924
UNIT 4
Maintenance of the Body
24
During cellular respiration, most energy flows in this sequence:
Glucose
S
NADH
1
H
1
S
electron transport chain
S
proton gradient energy
S
ATP
Let’s do a little bookkeeping to summarize the net energy
gain from one glucose molecule. First, we tally the results of
substrate-level phosphorylation, giving us a net gain of 4 ATP
produced directly by substrate-level phosphorylations (2 during
glycolysis and 2 during the Krebs cycle). Next we must calculate
the much greater number of ATP molecules produced by oxida-
tive phosphorylation
(Figure 24.12)
.
For each NADH
1
H
1
that transfers a pair of high-energy
electrons to the electron transport chain, the proton gradient
generates about 2½ ATP molecules. ±e oxidation of FADH
2
is less efficient because it doesn’t donate electrons to the “top”
of the electron transport chain as does NADH
1
H
1
, but to a
lower energy level (at complex II). So, for each 2 H delivered by
FADH
2
, just about 1½ ATP molecules are produced.
Now let’s tally the results of oxidative phosphorylation. ±e
2 NADH
1
H
1
generated during glycolysis yield 5 ATP mol-
ecules. ±e 8 NADH
1
H
1
and the 2 FADH
2
produced during
the Krebs cycle are “worth” 20 and 3 ATP respectively.
Overall, complete oxidation of 1 glucose molecule to CO
2
and H
2
O by both substrate-level phosphorylation and oxida-
tive phosphorylation yields a maximum of 32 molecules of ATP
(Figure 24.12). However, there is uncertainty about the energy
yield of reduced NAD
1
that glycolysis generates
outside
the mi-
tochondria. ±e crista membrane is not permeable to reduced
NAD
1
generated in the cytosol, so NADH
1
H
1
formed dur-
ing glycolysis uses a
shuttle molecule
to deliver its extra electron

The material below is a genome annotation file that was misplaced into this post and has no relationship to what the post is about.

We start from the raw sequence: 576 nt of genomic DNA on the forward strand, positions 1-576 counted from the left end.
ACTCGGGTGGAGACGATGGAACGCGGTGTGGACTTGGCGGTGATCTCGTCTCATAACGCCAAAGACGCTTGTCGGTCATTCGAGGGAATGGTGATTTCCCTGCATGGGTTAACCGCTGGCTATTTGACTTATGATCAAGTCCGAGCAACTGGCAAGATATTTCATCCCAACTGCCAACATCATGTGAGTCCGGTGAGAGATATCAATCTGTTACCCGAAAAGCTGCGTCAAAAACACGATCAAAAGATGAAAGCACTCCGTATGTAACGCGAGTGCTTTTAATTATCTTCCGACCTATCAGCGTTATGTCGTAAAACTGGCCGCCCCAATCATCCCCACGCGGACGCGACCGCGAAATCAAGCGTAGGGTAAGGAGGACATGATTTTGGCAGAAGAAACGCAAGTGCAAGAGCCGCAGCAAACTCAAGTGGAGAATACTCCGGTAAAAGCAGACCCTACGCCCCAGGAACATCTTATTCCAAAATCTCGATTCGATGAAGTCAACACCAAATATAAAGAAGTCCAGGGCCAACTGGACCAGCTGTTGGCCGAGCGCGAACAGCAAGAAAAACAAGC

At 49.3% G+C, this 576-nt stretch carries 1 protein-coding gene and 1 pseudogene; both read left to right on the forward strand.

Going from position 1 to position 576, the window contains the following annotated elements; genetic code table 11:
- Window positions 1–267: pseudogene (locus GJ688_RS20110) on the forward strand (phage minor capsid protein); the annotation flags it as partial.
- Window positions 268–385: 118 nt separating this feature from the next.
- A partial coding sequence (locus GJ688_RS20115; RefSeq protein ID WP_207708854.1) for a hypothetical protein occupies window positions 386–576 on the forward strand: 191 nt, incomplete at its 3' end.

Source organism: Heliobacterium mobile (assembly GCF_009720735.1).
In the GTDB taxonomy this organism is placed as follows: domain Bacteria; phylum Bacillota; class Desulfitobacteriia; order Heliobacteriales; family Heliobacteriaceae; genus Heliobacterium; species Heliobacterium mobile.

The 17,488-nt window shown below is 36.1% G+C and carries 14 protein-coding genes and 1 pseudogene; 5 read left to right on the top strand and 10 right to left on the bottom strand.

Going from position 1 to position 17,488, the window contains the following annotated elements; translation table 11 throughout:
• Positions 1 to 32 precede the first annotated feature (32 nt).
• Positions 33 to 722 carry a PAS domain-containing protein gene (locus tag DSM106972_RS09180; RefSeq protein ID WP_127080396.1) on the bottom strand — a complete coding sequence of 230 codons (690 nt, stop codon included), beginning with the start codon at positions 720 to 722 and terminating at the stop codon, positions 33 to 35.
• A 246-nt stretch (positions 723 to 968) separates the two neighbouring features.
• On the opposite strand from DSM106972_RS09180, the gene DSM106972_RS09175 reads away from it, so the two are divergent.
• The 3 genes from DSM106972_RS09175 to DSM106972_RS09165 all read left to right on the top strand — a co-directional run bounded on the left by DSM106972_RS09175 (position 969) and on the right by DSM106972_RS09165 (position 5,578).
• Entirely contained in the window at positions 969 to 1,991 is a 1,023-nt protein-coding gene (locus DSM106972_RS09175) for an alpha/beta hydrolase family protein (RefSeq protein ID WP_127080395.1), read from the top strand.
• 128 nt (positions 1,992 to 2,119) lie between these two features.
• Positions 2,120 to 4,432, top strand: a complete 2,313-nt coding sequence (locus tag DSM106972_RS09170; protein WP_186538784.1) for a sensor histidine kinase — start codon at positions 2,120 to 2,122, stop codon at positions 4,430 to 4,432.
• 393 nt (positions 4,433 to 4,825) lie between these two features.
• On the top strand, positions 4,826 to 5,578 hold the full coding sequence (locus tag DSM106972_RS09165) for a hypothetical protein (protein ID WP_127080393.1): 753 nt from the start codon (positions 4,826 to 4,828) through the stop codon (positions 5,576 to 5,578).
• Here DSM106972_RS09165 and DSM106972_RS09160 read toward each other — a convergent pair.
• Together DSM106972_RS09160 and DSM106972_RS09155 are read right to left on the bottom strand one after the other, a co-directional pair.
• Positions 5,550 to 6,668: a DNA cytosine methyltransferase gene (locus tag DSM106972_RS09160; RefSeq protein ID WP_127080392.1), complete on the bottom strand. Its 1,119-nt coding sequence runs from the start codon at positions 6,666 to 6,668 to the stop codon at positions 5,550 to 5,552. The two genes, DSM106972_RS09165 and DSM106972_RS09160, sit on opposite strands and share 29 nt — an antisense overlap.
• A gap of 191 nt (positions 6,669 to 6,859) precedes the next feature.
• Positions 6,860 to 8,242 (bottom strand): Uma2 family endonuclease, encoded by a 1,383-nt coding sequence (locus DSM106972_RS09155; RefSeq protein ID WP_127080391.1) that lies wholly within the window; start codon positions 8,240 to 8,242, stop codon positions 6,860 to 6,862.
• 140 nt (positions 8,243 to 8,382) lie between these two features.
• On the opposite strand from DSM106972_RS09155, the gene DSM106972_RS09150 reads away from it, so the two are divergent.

pair to the electron transport chain. It appears that cells using
the malate/aspartate shuttle harvest the whole 2½ ATP from
oxidation of reduced NAD
1
, but in cells using a different shut-
tle (the glycerol phosphate shuttle for example) the shuttle has
an energy cost. At present, the consensus is that the net energy
yield for reoxidation of reduced NAD
1
in this case is probably
the same as for FADH
2
, that is, 1½ ATP per electron pair.
So, if we deduct 2 ATP to cover the “fare” for the shuttle, our
bookkeeping comes up with a grand total of 30 ATP per glucose
as the typical energy yield. (Actually our figures are probably
still too high because, as mentioned earlier, the proton gradient
energy is also used to do other work and the electron transport
chain may not work at maximum capacity all of the time.)
Check Your Understanding
11.
Briefly, how do substrate-level and oxidative phosphorylation
differ?
12.
What happens in the glycolytic pathway if oxygen and
pyruvic acid are absent and NADH
1
H
1
cannot transfer its
“picked-up” hydrogen to pyruvic acid?
13.
What two major kinds of chemical reactions occur in
the Krebs cycle, and how are these reactions indicated
symbolically?
For answers, see Appendix H.
Glycogenesis, Glycogenolysis, and Gluconeogenesis
Although most glucose is used to generate ATP molecules, un-
limited amounts of glucose do
not
result in unlimited ATP syn-
thesis, because cells cannot store large amounts of ATP.
Mitochondrion
Cytosol
(4 ATP – 2 ATP
used for
activation
energy)
2
Acetyl
CoA
Electron transport
chain and oxidative
phosphorylation
2 NADH
+ H
+
2 NADH
+ H
+
6 NADH
+ H
+
2 FADH
2
Glucose
Glycolysis
Pyruvic
acid
by substrate-level
phosphorylation
by substrate-level
phosphorylation
by oxidative
phosphorylation
Net +2 ATP
+ about 28 ATP
+2 ATP
About
30 ATP
Typical
ATP yield
per glucose
10 NADH + H
+
× 2.5 ATP
2 FADH
2
× 1.5 ATP
Electron
shuttle across
mitochondrial
membrane
Krebs
cycle
Figure 24.12
Energy yield during cellular respiration.
(The typical energy yield of
30 ATP per glucose takes into account the 2 ATP used for shuttling NADH
1
H
1
to the electron
transport chain.)
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